Tuesday, April 10, 2007
Nancy is right that any assessment of student quality should include dimensions of character and ethic that GPA and LSAT scores do not reflect. The ideal of law student "quality" like that of "diversity" must be broad enough to encompass attributes that make one person more valuable than another as we deploy scarce resources toward achievement of a worthy goal.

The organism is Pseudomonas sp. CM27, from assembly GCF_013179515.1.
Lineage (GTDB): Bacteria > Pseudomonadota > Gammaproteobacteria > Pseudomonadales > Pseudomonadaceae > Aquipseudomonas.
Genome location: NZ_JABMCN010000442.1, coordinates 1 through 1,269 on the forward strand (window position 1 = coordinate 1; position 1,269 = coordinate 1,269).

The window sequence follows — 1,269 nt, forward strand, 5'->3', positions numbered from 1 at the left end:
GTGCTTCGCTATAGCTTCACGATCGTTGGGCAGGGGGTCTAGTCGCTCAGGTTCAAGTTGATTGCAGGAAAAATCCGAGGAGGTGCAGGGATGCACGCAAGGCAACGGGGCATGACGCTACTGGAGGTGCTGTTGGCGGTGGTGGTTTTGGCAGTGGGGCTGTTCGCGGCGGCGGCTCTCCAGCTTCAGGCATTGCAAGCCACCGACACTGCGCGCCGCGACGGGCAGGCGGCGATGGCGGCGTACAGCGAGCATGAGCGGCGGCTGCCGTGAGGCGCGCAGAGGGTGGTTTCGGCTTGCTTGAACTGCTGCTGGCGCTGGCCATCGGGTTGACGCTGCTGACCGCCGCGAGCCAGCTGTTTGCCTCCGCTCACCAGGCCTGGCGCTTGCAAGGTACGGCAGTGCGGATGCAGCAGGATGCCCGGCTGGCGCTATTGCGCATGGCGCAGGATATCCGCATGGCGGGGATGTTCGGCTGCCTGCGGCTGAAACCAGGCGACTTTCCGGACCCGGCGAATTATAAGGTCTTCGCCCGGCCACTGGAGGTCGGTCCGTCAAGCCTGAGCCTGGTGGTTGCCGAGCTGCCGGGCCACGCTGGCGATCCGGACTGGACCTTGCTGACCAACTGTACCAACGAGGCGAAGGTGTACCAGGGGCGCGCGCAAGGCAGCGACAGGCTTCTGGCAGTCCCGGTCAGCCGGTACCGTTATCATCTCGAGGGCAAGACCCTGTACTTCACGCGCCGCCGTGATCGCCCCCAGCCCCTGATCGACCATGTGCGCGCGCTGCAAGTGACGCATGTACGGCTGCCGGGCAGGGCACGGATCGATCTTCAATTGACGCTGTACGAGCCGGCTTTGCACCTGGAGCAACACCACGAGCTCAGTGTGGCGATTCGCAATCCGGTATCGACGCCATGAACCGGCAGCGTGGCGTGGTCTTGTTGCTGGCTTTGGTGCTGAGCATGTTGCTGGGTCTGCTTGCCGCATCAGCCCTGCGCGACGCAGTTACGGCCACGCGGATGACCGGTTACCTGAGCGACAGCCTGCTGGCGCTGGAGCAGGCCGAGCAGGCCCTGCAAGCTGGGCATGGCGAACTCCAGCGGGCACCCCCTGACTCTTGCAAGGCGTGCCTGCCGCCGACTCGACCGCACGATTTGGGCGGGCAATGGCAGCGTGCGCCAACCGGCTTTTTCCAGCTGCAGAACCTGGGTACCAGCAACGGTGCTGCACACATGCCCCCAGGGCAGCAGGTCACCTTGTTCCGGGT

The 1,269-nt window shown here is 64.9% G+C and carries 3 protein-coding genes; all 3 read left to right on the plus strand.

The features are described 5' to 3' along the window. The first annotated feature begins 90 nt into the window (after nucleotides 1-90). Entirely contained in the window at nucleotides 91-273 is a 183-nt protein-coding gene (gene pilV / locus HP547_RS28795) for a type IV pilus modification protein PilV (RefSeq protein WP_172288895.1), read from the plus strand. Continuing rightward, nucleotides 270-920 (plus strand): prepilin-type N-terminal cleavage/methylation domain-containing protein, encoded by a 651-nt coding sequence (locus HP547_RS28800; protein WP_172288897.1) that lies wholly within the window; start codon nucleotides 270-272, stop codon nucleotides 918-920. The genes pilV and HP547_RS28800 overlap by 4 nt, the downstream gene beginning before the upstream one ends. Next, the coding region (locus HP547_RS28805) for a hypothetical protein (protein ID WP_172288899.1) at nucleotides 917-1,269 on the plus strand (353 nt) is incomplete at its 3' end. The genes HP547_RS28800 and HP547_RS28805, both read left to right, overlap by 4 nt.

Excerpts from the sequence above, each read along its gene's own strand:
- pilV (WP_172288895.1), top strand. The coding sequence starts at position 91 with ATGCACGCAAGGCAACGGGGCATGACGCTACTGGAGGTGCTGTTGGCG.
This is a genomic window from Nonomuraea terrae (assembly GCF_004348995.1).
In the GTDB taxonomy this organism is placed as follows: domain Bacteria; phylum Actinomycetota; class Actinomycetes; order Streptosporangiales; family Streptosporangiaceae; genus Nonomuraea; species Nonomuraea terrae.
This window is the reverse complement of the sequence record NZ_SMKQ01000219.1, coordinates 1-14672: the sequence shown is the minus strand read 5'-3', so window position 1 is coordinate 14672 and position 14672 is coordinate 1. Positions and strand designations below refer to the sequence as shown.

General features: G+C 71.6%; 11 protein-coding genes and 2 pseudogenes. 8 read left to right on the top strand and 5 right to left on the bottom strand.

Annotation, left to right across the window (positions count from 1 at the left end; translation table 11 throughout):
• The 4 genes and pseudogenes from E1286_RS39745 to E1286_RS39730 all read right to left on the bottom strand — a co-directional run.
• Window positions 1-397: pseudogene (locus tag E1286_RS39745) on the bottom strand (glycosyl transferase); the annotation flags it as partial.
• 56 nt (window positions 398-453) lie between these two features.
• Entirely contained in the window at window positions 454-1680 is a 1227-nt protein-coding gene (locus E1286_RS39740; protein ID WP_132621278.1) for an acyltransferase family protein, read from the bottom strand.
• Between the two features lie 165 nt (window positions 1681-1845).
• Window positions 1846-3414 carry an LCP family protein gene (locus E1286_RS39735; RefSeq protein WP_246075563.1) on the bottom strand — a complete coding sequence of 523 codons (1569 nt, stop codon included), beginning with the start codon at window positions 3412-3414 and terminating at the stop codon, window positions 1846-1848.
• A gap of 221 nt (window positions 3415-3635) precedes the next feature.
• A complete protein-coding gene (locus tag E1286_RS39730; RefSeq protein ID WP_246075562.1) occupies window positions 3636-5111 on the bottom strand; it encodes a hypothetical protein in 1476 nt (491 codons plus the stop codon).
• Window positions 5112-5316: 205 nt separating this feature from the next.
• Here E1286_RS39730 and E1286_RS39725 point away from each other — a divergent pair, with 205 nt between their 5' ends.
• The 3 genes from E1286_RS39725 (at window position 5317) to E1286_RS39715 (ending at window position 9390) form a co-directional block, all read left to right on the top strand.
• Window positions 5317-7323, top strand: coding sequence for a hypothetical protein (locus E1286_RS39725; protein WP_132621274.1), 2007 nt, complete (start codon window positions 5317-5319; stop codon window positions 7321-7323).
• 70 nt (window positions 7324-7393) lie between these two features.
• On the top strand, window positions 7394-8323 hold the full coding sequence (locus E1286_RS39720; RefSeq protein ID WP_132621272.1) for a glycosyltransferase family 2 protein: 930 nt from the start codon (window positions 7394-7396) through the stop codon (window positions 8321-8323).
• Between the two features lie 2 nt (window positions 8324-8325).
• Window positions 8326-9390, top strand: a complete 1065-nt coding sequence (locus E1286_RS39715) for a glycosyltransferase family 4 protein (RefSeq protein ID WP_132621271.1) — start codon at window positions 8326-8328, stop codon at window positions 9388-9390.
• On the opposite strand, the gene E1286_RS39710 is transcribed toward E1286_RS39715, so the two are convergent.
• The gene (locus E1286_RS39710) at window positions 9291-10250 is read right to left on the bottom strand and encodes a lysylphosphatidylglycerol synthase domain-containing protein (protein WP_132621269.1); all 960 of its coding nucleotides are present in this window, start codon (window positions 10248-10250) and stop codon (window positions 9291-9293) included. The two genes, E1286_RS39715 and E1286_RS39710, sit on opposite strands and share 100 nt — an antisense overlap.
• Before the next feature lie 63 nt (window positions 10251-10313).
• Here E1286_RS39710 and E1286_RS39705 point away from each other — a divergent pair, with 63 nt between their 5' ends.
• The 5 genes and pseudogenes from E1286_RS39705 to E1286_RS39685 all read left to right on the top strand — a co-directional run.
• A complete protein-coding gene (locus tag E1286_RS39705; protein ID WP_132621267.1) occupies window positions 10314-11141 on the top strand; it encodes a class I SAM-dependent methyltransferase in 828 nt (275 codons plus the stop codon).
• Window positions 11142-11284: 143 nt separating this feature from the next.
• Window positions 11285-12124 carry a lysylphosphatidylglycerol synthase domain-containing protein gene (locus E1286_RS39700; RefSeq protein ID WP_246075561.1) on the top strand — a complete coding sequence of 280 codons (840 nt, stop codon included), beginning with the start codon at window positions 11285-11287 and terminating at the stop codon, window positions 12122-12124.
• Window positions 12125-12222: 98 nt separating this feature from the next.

We must be at least equally sensitive to the ways that consideration of "soft" personal attributes may provide cover for objectives other than an accurate assessment of student quality. Consider the typical law school admissions process by which faculty members review student application files to predict who will succeed in law school and the profession. Each professor idiosyncratically considers a host of information about the candidate including letters of recommendation, student essays and interviews, and pressure from interested persons with influence. Although they are imperfect, GPA and LSAT provide information about academic achievement, a personal attribute that is unquestionably relevant to predictions of a student's future performance. Some of the soft information solicited and evaluated in law school admissions processes seems patently pointed at social status ("who yo daddy?") and unrelated to quality as Nancy describes it. I worry that narrow focus on GPA and LSAT scores, leaves some talented students out of luck. But I worry even more that assessment of soft information under the guise of a search for "quality" leaves students without saavy as to how to present themselves to an admissions committee, display their political connections or reveal their family's development potential out of the legal profession. When that happens, we all lose.